February 26, 1922 – October, 1986
Raised in Rankin County, Mississippi
Bob Moses said of Hazel Palmer from Jackson, Mississippi, “She really came to represent what we were looking at trying to do in the community organizing because there was, I think there is, a dimension to it which is dealing with this transformation of people.”
Ms. Palmer was drawn into the Movement when her children became involved. Her son, Al, was a Freedom Rider. When five of her children were arrested in Jackson, she decided, “If my children are somewhere, I should be where they are and know something about where they are.”
Palmer worked afternoons as a maid in an elementary school but dedicated her mornings to movement work. She taught herself how to drive after Al was thrown into jail. After that, she was always out on the street, knocking on doors in city neighborhoods and trying to get out the vote. She worked to educate the poorest of the poor in Jackson about the very tangible role that politics played in their lives.
Hazel Palmer and her husband sued the city of Jackson when it closed its municipal pools rather than desegregate them. A federal court decision upheld the closures, deciding that since both white and Black pools were closed, it was not discriminatory.
Hazel Palmer and others movement stalwarts created the Mississippi Freedom Democratic Party (MFDP) in 1964, a parallel party that would actually represent the Black electorate. She became one of its leading members, determined to not allow the all-white official Democratic Party of Mississippi to claim that it represented the people of Mississippi. As she put it, she was not going to let them “go to [the Democratic party national convention] in Atlantic City to tell them that Mississippi didn’t have no black on their body.”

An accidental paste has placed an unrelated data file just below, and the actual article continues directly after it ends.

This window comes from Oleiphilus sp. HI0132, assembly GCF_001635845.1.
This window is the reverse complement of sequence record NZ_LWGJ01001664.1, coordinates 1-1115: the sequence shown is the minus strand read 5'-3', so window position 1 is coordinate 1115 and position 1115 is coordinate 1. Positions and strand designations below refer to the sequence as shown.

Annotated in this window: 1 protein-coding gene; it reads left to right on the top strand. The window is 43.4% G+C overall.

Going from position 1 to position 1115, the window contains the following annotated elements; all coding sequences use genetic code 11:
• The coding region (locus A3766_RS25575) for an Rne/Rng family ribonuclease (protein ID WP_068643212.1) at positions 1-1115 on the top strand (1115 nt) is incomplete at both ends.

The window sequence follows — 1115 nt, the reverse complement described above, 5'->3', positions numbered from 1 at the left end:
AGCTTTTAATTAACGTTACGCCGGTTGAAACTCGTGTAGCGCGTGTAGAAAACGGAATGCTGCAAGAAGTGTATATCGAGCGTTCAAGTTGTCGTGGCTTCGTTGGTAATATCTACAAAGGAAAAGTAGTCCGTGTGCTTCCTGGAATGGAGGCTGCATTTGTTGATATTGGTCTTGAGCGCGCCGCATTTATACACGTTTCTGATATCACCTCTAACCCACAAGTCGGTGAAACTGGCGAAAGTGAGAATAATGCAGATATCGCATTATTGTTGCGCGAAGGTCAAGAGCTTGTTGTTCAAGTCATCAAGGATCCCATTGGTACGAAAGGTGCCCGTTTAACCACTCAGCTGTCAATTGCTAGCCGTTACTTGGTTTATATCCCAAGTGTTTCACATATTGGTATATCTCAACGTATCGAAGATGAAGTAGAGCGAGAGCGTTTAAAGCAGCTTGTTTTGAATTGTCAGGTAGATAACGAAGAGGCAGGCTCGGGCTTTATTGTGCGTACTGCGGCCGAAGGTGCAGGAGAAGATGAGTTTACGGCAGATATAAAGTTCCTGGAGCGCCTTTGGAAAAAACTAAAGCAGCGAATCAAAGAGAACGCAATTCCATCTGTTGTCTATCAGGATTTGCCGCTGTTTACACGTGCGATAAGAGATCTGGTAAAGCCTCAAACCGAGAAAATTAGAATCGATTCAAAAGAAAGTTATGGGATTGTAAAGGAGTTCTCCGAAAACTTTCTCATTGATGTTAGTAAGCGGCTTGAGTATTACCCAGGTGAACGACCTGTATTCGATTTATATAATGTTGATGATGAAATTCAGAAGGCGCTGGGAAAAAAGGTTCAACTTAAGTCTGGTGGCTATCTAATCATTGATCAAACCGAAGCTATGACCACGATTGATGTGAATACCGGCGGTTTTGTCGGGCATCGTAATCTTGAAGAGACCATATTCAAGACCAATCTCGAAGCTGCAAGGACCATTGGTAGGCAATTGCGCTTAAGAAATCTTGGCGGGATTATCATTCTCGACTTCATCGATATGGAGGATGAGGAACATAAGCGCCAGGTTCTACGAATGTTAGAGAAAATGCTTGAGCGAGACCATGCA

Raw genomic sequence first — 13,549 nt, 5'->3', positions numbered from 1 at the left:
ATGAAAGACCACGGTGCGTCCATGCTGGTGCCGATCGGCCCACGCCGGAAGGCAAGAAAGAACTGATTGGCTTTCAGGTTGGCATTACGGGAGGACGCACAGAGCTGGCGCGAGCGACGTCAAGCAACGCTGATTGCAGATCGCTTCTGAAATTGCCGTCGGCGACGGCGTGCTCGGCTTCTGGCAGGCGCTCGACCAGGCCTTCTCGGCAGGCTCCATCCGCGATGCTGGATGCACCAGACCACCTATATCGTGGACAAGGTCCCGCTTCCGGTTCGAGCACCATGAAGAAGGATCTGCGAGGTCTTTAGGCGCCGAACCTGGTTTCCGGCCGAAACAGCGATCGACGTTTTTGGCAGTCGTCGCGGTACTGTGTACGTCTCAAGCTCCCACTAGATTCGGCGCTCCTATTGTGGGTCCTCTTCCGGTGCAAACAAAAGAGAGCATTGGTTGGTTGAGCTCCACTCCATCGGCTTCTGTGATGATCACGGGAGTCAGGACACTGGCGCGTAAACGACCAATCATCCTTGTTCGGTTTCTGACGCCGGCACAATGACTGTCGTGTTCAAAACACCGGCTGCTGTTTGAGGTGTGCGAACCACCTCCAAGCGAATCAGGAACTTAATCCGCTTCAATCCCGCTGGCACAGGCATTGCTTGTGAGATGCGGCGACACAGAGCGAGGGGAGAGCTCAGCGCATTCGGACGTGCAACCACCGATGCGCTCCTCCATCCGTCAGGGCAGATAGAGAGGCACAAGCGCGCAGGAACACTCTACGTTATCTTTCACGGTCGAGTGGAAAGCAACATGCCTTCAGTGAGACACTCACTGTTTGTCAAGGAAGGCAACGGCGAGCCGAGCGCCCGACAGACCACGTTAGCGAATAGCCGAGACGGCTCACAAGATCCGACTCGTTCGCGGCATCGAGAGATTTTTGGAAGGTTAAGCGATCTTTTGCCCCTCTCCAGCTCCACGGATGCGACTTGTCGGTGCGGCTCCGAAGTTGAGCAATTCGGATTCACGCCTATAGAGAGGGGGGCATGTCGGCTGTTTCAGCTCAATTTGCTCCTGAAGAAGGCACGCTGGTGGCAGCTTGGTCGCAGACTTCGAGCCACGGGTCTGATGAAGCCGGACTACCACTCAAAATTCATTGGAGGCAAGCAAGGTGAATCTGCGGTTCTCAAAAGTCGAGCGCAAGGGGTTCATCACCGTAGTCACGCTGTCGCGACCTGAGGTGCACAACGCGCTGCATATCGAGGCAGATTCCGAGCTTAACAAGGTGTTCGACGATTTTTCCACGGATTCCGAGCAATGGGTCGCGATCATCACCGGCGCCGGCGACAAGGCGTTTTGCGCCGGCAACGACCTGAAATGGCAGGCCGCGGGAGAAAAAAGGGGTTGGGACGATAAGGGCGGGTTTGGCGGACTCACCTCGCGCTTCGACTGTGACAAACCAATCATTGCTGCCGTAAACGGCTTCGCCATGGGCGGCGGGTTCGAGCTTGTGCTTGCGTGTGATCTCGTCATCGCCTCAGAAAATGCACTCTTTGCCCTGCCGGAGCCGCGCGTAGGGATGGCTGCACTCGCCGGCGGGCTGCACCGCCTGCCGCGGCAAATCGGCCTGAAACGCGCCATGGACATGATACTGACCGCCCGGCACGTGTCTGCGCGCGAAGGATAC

The national party offered two seats to the MFDP and selected who the two representatives would be. There had been no prior discussion with the MFDP, and the party rejected the offer. For Hazel Palmer, the decision whether or not to accept the “compromise” offered at the convention was the hardest one she ever had to make. They had come so far and to go home with nothing was not easy to accept. Had the compromise not named the delegates for the two seats, the MFDP might have had a very different trajectory.
Palmer exemplified how the Movement pushed people to grow into their own. Working at the grassroots, she fought tirelessly to change the face of representation in Mississippi, and she empowered others to claim the space that they deserve.“I know I’m not free and I don’t expect to get free other than the freedom I feel in myself… It’s just a long journey and we’ve got to keep working.”
Interview with Hazel Palmer by Joseph Sinsheimer, June 19, 1985, Joseph Sinsheimer Papers, Duke University.
Interview with Bob Moses by Charles Payne, August, 1993, Debating the Civil Rights Movement, 1945-1967, edited by Steven Lawson and Charles Payne (Lanham, MD: Rowman and Littlefield Publishers, Inc., 2006).